• Section view 900(A) illustrates an embodiment in which the encapsulated array of solid ceramic elements 900(A) does not include a seam protector (e.g., seam protector 122). In this example, the additive 904 may be dispersed in the encapsulating metal 908 between the solid ceramic elements 116 at the seams 120. Because the seams 120 include the encapsulating metal 908 having the additive 904, the seams 120 with the additive are harder than encapsulating metal 908 without the additive 904. For example, when a projectile first encounters the seams 120 including the additive 904 below the first surface 112, the projectile may be broken up or otherwise compromised, providing protection against projectiles.
  • Section view 900(B) illustrates an embodiment of the encapsulated array of solid ceramic elements 902(B) which includes a seam protector 912. Similar to the seam protector 122 discussed above, the seam protector 912 may be formed of a hard material (e.g., a white iron, high chrome iron, or a ceramic). Section view 900(B) illustrates the seam protector 912 may be aligned with, and disposed over, the seams 120. The encapsulated array of solid ceramic elements 902(B) may include a second portion 914 of the encapsulating metal 908 that at least partially encapsulates the seam protector 912. While section view 900(B) illustrates the second portion 914 of the encapsulating metal 908 partially encapsulating the seam protector 912, the second portion 914 of the encapsulating metal 908 may encapsulate substantially all of the seam protector 912. For example, the encapsulating metal 908 may encapsulate the seam protector 912 such that no portion of the seam protector 912 is exposed on the first surface 112.
  • Section view 900(B) illustrates an embodiment of the encapsulated array of solid ceramic elements 902(B) which includes a member 916 extending distally from the seam protector 912. For example, the member 916 may extend away from the seam protector 912 down into, and be disposed in, the seams 120. The member 916 may be formed of a hard material (e.g., a white iron, high chrome iron, or a ceramic), similar to the seam protector 912. For example, the seam protector 912 and the member 916 may be formed as a single unitary unit of the hard material.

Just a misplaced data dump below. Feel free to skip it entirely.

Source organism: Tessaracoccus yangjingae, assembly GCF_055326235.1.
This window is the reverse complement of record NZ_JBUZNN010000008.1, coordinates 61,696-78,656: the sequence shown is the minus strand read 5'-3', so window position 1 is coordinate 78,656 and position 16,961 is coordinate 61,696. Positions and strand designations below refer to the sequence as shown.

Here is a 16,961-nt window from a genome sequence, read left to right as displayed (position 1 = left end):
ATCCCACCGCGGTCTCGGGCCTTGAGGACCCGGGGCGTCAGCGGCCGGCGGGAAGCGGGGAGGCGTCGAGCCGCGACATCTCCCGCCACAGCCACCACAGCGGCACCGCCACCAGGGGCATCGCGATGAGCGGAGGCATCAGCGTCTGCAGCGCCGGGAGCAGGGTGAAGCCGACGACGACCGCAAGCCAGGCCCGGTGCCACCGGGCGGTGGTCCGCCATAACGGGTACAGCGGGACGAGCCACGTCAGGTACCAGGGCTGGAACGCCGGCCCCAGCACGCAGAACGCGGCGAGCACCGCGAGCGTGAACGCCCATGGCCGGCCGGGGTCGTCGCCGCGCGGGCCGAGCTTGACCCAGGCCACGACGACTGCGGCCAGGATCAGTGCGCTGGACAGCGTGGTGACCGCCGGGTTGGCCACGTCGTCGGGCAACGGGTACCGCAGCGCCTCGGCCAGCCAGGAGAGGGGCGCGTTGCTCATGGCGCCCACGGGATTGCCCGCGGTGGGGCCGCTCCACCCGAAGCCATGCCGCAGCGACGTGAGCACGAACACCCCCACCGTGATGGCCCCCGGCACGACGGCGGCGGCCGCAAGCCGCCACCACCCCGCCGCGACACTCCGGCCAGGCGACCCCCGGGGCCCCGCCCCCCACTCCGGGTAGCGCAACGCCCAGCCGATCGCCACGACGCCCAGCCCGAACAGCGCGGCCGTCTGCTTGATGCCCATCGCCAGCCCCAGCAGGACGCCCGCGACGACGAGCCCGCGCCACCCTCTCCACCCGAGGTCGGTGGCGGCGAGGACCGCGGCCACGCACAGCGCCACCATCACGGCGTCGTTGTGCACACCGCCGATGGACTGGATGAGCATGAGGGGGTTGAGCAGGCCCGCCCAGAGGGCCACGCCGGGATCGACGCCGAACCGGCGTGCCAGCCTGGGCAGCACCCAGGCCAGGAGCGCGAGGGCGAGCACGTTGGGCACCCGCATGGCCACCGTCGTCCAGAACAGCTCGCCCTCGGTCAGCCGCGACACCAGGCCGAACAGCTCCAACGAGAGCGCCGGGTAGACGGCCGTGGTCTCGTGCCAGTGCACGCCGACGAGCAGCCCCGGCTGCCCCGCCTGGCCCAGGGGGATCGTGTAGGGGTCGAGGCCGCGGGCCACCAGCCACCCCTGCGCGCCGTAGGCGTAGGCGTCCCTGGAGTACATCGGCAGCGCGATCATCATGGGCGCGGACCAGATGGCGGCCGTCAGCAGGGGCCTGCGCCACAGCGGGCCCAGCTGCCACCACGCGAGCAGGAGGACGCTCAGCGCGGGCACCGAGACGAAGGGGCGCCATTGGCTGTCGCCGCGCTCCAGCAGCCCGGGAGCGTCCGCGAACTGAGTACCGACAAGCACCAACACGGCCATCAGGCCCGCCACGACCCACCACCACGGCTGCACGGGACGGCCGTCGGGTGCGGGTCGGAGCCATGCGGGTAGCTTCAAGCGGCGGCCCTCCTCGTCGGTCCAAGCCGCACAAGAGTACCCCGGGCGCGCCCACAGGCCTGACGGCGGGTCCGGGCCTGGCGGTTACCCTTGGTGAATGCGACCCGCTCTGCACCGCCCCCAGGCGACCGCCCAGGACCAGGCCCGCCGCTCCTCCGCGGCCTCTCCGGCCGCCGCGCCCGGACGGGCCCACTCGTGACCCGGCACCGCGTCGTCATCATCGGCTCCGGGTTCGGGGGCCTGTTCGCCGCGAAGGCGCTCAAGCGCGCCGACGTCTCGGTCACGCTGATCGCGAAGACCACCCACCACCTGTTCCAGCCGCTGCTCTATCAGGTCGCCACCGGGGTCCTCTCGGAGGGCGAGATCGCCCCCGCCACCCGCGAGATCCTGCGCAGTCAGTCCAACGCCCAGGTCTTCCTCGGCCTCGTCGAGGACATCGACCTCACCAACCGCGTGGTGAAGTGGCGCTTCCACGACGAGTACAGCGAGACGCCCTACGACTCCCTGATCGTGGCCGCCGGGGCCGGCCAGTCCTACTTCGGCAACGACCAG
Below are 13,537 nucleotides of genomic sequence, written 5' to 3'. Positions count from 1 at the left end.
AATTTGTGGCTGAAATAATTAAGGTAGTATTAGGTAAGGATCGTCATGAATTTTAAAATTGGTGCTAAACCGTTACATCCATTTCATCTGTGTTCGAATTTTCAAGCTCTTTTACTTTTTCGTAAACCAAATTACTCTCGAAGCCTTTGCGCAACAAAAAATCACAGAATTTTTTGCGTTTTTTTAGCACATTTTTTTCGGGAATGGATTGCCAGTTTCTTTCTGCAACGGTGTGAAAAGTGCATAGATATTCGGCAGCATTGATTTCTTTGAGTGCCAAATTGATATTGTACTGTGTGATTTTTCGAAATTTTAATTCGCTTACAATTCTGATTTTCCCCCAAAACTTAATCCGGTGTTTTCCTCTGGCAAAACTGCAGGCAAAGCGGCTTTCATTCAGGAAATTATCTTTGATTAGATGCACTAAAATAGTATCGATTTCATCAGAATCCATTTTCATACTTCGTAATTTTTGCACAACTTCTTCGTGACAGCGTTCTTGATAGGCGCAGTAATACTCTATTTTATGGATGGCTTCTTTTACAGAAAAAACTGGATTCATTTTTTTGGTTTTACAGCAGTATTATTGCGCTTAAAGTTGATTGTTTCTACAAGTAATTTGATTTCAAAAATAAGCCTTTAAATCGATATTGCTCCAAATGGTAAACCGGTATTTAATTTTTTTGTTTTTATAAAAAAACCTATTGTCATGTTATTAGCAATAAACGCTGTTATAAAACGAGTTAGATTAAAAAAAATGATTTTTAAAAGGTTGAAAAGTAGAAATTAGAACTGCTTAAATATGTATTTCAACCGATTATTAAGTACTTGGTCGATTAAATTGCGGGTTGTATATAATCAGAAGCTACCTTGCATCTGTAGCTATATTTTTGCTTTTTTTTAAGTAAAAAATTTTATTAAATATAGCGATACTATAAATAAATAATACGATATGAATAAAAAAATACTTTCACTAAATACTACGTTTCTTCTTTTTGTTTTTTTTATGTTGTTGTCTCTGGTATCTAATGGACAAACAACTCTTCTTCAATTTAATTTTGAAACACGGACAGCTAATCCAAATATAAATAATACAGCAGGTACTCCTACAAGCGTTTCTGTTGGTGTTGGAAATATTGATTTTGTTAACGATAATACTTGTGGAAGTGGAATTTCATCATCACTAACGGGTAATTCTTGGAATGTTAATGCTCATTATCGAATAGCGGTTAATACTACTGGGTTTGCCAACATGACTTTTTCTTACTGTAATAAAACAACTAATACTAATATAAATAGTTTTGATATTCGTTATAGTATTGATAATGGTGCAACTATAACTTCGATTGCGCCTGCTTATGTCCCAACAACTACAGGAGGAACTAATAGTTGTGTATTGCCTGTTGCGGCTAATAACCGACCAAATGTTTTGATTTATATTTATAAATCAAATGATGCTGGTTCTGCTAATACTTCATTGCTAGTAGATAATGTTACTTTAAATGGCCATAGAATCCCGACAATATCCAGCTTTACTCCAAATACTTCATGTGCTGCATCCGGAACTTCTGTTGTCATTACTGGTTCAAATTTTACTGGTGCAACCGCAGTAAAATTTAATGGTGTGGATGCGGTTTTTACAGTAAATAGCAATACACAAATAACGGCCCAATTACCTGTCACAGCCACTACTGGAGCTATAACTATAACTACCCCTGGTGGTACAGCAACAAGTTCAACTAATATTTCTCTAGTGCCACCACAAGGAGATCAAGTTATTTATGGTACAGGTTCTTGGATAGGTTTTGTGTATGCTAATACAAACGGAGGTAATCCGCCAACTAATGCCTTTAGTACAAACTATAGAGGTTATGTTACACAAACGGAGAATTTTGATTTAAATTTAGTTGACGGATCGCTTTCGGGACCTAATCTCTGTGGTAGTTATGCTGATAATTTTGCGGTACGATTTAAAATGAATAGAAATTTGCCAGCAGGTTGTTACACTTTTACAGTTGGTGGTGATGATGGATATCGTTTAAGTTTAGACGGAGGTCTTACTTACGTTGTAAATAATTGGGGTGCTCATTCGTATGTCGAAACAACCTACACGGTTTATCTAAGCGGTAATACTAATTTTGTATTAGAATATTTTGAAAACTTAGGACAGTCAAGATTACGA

• Section view 900(C) illustrates the encapsulated array of solid ceramic elements 902(C) including the additive 904 in the second portion 914 of the encapsulating metal 908. For example, the additive 904 may be dispersed throughout the first portion 906 and the second portion 914 of the encapsulating metal 908. Because the additive 904 may be dispersed in the encapsulating metal 908 of the second portion 914, the first surface 112 is harder than without the additive 904, adding protection against projectiles.
  • Section view 900(D) illustrates an embodiment in which the encapsulated array of solid ceramic elements 902(D) includes the additive 904 in a third portion 918 of the encapsulating metal 908. For example, the additive may be dispersed throughout the third portion 918 of the encapsulating metal 908 layered on top of the second portion 914. Because the additive 904 may be dispersed in the encapsulating metal 908 of the third portion 918 layered on top of the second portion 914 of the encapsulating metal 908 including the additive 904, the first surface 112 is harder than a single layer (e.g., second potion 914) of the encapsulating metal 908 having the additive 904, adding greater protection against projectiles.
  • Example Method of Forming An Encapsulated Array With Barrier Layer Covered Tiles
  • FIG. 10 illustrates an example process 1000 of manufacturing an encapsulated array (e.g., encapsulated array 110) with ceramic elements (e.g., ceramic elements 116) covered with a barrier layer (e.g., barrier layer 508), alongside corresponding schematic diagrams illustrating the operations being described in the process 1000. By way of example and not limitation, this process may be performed at a manufacturing facility, a plant, a foundry, a factory, or the like.
  • Process 1000 includes operation 1002, which represents covering (e.g., wrap, coat, enclose, etc.) each solid ceramic element in an array of solid ceramic elements (e.g., array of ceramic elements 106) with the barrier layer. For example, a foundry casting the array of solid ceramic elements may manually cover each ceramic element, or the foundry casting the array of solid ceramic elements may be provided with the ceramic elements already covered with the barrier layer. For example an outside manufacturing facility may cover solid ceramic elements and provide the covered solid ceramic elements to the foundry casting the array of solid ceramic elements.